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My Annual Summer “I’m On Vacation” Photo

My 2021 I'm on my summer vacation photo

My vacation began just a few minutes ago and I couldn’t begin before taking my annual summer “I’m on vacation!” photo. It is nice to be on vacation after a very busy first half of 2021. We have some fun plans, which I’ll eventually write about here. There is something magical about the first few minutes of a new vacation. The waiting is over, and they entire thing is laid out before you. It is a great feeling and that is why I always look so excited in these photos.

For those who may wonder what my vacation means for the blog, it should be business-as-usual. I am on vacation from my day job, not from writing. And I’ve worked up enough of a lead here that I already have posts throughout most of my vacation just in case vacation fun eats into my writing time.

Here is a collage of various “I’m on vacation” photos from the last 6 or 7 years.

Can you tell that I am already having fun?

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If so, consider subscribing to the blog using the form below or clicking on the button below to follow the blog. And consider telling a friend about it. Didn’t like it so much? Let me know why, either in the comments, or by reaching out to me directly. I’m always looking for ways to improve. Already a reader or subscriber to the blog? Thanks for being a part of this community!

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Milestone: 3 Million Views on the Blog

Over the weekend, the blog passed a major milestone: 3 million views over its nearly 16 years life. It is creeping up on a second milestone, 1.5 million unique visitors over that same period of time.

When I started the blog (on LiveJournal! remember that?) I had no plan. I just thought it would be fun to have a place to write in public. The blog migrated from LiveJournal to WordPress (self-managed) back in 2009, and more recently to WordPress.com earlier this summer.

In the early days on WordPress (circa 2009), I remember getting 10 or 20 views a day and being happy that there was a handful of people out there enjoying what I wrote. Over the years, those numbers steadily climbed. I didn’t do much that I am aware of to make that happen. I just tried to write things that interested me. I remember when the daily views hit about 100/day that I was thrilled. After I began writing my Going Paperless posts, things really picked up and for several years, I was seeing 3,000 or 4,000 views per day on average, something that astonished me, but that also made me nervous. I knew most of those views were for the paperless posts, but I still wanted to write about whatever interested me.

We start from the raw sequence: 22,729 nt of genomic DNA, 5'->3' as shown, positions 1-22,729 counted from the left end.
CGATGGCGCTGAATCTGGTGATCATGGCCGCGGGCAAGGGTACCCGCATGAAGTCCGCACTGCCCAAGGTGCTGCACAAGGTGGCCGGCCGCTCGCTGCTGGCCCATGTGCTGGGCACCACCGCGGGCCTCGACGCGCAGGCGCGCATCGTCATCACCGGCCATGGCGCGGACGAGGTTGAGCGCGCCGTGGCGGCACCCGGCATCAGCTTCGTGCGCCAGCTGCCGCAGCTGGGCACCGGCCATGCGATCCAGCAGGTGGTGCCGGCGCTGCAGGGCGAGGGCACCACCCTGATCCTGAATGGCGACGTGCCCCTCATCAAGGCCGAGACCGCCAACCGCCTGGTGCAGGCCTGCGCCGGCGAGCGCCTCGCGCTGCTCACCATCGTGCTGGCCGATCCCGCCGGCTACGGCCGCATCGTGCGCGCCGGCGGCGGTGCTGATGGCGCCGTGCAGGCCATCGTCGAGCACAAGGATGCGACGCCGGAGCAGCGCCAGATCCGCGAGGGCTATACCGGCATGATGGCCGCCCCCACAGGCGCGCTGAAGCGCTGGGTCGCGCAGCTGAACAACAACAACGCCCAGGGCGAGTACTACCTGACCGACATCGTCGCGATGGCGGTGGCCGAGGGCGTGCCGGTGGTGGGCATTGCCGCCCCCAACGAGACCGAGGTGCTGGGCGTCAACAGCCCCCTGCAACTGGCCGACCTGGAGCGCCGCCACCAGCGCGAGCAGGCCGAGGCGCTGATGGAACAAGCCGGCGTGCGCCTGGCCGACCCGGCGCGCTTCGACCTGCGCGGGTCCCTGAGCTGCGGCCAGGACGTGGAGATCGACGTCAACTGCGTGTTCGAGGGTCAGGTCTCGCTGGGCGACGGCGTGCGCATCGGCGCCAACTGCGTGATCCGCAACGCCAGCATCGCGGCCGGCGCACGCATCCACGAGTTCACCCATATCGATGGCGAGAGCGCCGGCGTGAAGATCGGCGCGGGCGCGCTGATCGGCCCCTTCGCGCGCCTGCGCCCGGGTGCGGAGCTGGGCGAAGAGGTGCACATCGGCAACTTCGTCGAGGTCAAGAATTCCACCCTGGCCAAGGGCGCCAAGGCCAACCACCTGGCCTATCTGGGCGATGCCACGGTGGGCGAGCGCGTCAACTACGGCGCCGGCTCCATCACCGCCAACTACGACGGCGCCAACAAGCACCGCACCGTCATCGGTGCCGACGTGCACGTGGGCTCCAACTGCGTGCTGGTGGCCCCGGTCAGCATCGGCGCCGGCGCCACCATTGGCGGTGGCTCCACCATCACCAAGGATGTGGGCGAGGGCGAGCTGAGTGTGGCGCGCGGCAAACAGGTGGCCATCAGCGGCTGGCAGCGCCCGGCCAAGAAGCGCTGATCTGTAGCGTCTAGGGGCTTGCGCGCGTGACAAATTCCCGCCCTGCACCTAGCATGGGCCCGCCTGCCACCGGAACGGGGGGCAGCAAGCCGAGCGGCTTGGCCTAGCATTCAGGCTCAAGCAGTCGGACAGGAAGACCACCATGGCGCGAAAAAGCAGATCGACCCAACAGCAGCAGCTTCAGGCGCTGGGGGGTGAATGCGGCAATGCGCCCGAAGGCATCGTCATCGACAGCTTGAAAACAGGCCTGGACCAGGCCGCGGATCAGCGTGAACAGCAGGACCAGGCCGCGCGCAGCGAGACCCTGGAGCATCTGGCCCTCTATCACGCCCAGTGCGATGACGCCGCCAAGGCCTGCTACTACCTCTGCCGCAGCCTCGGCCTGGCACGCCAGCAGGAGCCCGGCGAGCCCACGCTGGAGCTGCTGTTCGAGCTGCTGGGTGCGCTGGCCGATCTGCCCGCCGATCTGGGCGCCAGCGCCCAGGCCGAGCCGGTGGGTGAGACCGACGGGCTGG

As life got busier, as more of my attention was taken up with my kids and family, I wrote less. I “retired” as Evernote’s paperless ambassador, and retired the paperless column, which had always been an experiment in my mind. Readership went down on the blog and along with it, the daily views. I think last year (2020) was a low-point for the blog. I wrote less than ever before, and I missed writing here. That is part of the reason that I decided to try to write here every day in 2020. These days, the daily views on the blog are a tenth of what they were at the blog’s peak readership, but I’ve noticed a definite trend upward, and that pleases me because I am writing about what I want, and not trying to focus on one niche.

I used to obsess over the blog stats. I try not to do this anymore but sometimes, I can’t help it. I’m amazed that the blog has lasted as long as it has, and I’m grateful for all of my readers, especially those who have been around for a very long time. I’ve never tried to compare my stats with other sites, so I don’t know where I stand. I’m sure there are sites out there that get 3 million views in a single month (and possible in a single day), but I’m happy with the slow-but-steady accumulation I’ve managed over the last 16 years.